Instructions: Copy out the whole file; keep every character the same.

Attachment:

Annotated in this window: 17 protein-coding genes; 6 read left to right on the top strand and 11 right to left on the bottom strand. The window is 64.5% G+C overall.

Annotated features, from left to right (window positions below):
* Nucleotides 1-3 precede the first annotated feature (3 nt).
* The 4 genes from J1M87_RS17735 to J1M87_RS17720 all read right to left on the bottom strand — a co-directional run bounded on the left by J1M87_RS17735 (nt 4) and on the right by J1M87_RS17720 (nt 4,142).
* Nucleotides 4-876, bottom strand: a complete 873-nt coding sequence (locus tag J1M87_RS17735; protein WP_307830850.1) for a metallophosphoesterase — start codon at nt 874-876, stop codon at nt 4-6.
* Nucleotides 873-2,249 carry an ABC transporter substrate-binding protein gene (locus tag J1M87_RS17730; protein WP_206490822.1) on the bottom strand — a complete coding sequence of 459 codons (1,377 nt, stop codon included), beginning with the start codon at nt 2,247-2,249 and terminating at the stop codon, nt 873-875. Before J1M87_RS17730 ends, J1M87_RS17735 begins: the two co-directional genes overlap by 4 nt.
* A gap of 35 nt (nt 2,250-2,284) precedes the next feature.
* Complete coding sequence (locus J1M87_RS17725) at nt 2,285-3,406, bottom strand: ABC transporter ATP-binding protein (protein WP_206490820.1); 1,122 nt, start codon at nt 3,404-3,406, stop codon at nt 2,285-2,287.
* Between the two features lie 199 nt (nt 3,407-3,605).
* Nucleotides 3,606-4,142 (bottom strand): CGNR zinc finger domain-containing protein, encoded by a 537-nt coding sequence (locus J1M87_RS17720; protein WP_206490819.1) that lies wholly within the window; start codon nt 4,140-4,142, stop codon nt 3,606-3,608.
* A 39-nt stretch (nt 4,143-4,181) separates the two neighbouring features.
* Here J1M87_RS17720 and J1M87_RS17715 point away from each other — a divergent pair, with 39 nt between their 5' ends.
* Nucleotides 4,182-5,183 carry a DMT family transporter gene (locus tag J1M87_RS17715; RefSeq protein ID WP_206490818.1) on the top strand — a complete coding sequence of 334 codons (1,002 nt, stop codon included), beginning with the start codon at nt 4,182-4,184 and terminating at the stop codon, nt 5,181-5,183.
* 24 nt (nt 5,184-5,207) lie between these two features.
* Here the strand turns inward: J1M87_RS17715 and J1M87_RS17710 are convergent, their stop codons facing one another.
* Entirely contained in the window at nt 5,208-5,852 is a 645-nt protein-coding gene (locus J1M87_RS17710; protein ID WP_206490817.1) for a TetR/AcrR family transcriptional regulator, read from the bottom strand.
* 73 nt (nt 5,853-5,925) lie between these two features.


Annotated in this window: 17 protein-coding genes; 6 read left to right on the top strand and 11 right to left on the bottom strand. The window is 64.5% G+C overall.

Annotated features, from left to right (window positions below):
* Nucleotides 1-3 precede the first annotated feature (3 nt).
* The 4 genes from J1M87_RS17735 to J1M87_RS17720 all read right to left on the bottom strand — a co-directional run bounded on the left by J1M87_RS17735 (nt 4) and on the right by J1M87_RS17720 (nt 4,142).
* Nucleotides 4-876, bottom strand: a complete 873-nt coding sequence (locus tag J1M87_RS17735; protein WP_307830850.1) for a metallophosphoesterase — start codon at nt 874-876, stop codon at nt 4-6.
* Nucleotides 873-2,249 carry an ABC transporter substrate-binding protein gene (locus tag J1M87_RS17730; protein WP_206490822.1) on the bottom strand — a complete coding sequence of 459 codons (1,377 nt, stop codon included), beginning with the start codon at nt 2,247-2,249 and terminating at the stop codon, nt 873-875. Before J1M87_RS17730 ends, J1M87_RS17735 begins: the two co-directional genes overlap by 4 nt.
* A gap of 35 nt (nt 2,250-2,284) precedes the next feature.
* Complete coding sequence (locus J1M87_RS17725) at nt 2,285-3,406, bottom strand: ABC transporter ATP-binding protein (protein WP_206490820.1); 1,122 nt, start codon at nt 3,404-3,406, stop codon at nt 2,285-2,287.
* Between the two features lie 199 nt (nt 3,407-3,605).
* Nucleotides 3,606-4,142 (bottom strand): CGNR zinc finger domain-containing protein, encoded by a 537-nt coding sequence (locus J1M87_RS17720; protein WP_206490819.1) that lies wholly within the window; start codon nt 4,140-4,142, stop codon nt 3,606-3,608.
* A 39-nt stretch (nt 4,143-4,181) separates the two neighbouring features.
* Here J1M87_RS17720 and J1M87_RS17715 point away from each other — a divergent pair, with 39 nt between their 5' ends.
* Nucleotides 4,182-5,183 carry a DMT family transporter gene (locus tag J1M87_RS17715; RefSeq protein ID WP_206490818.1) on the top strand — a complete coding sequence of 334 codons (1,002 nt, stop codon included), beginning with the start codon at nt 4,182-4,184 and terminating at the stop codon, nt 5,181-5,183.
* 24 nt (nt 5,184-5,207) lie between these two features.
* Here the strand turns inward: J1M87_RS17715 and J1M87_RS17710 are convergent, their stop codons facing one another.
* Entirely contained in the window at nt 5,208-5,852 is a 645-nt protein-coding gene (locus J1M87_RS17710; protein ID WP_206490817.1) for a TetR/AcrR family transcriptional regulator, read from the bottom strand.
* 73 nt (nt 5,853-5,925) lie between these two features.